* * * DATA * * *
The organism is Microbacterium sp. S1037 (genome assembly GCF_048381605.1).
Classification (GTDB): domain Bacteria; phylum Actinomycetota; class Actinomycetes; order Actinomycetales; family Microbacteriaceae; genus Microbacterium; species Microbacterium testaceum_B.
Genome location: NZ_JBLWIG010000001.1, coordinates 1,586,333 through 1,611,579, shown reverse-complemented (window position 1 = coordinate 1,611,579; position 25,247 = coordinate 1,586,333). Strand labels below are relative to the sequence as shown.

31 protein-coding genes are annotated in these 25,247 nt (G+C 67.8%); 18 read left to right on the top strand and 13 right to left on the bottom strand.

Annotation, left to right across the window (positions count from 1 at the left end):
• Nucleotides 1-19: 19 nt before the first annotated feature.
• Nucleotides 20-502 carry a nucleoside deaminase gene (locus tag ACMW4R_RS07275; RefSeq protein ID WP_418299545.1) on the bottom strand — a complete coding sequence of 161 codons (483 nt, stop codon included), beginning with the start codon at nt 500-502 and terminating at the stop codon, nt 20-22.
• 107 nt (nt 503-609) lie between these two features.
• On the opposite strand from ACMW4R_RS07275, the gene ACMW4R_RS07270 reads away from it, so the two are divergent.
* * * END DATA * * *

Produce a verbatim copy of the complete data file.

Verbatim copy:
The organism is Microbacterium sp. S1037 (genome assembly GCF_048381605.1).
Classification (GTDB): domain Bacteria; phylum Actinomycetota; class Actinomycetes; order Actinomycetales; family Microbacteriaceae; genus Microbacterium; species Microbacterium testaceum_B.
Genome location: NZ_JBLWIG010000001.1, coordinates 1,586,333 through 1,611,579, shown reverse-complemented (window position 1 = coordinate 1,611,579; position 25,247 = coordinate 1,586,333). Strand labels below are relative to the sequence as shown.

31 protein-coding genes are annotated in these 25,247 nt (G+C 67.8%); 18 read left to right on the top strand and 13 right to left on the bottom strand.

Annotation, left to right across the window (positions count from 1 at the left end):
• Nucleotides 1-19: 19 nt before the first annotated feature.
• Nucleotides 20-502 carry a nucleoside deaminase gene (locus tag ACMW4R_RS07275; RefSeq protein ID WP_418299545.1) on the bottom strand — a complete coding sequence of 161 codons (483 nt, stop codon included), beginning with the start codon at nt 500-502 and terminating at the stop codon, nt 20-22.
• 107 nt (nt 503-609) lie between these two features.
• On the opposite strand from ACMW4R_RS07275, the gene ACMW4R_RS07270 reads away from it, so the two are divergent.